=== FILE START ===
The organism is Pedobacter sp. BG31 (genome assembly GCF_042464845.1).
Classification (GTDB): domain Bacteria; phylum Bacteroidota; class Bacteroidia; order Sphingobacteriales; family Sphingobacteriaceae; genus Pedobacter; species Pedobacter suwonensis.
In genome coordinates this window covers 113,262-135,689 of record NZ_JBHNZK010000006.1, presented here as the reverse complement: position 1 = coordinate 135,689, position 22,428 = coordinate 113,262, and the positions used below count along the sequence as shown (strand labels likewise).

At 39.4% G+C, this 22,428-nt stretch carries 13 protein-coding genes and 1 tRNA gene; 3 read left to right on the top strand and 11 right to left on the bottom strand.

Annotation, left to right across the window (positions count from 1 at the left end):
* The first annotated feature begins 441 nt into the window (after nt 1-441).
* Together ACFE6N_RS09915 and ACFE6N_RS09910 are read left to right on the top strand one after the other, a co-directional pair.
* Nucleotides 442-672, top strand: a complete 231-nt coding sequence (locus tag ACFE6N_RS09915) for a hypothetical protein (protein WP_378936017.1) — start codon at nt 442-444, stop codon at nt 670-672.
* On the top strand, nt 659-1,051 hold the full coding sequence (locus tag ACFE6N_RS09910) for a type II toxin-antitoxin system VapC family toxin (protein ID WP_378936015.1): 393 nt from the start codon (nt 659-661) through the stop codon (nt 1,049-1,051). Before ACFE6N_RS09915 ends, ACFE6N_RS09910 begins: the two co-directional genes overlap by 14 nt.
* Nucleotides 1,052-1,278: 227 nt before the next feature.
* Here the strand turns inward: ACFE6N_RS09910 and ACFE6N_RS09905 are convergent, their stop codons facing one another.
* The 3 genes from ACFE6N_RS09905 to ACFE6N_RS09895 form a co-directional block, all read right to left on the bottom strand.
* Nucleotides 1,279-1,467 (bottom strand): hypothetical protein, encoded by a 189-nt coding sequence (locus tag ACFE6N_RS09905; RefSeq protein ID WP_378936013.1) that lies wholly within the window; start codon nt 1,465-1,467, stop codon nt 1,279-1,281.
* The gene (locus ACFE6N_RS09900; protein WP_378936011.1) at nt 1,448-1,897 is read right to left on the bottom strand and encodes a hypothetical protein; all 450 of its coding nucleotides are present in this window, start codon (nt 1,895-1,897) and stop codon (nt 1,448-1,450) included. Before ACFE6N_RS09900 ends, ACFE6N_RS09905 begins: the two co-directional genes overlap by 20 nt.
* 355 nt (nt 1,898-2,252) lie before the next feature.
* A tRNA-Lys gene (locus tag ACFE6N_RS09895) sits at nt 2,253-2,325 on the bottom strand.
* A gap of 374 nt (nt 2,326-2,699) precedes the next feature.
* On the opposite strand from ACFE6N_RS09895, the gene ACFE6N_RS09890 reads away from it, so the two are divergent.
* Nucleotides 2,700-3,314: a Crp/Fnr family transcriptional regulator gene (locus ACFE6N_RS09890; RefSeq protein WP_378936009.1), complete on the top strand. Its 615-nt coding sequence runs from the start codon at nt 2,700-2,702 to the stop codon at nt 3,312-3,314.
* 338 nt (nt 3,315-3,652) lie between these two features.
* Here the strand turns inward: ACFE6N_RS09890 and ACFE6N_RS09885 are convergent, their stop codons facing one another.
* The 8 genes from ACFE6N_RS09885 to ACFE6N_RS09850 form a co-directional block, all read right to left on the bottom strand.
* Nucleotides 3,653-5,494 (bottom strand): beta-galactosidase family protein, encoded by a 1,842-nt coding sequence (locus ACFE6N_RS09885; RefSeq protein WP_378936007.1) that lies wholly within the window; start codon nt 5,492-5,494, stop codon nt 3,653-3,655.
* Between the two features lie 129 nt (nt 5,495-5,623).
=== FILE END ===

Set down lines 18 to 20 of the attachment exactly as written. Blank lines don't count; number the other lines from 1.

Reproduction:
* On the opposite strand from ACFE6N_RS09895, the gene ACFE6N_RS09890 reads away from it, so the two are divergent.
* Nucleotides 2,700-3,314: a Crp/Fnr family transcriptional regulator gene (locus ACFE6N_RS09890; RefSeq protein WP_378936009.1), complete on the top strand. Its 615-nt coding sequence runs from the start codon at nt 2,700-2,702 to the stop codon at nt 3,312-3,314.
* 338 nt (nt 3,315-3,652) lie between these two features.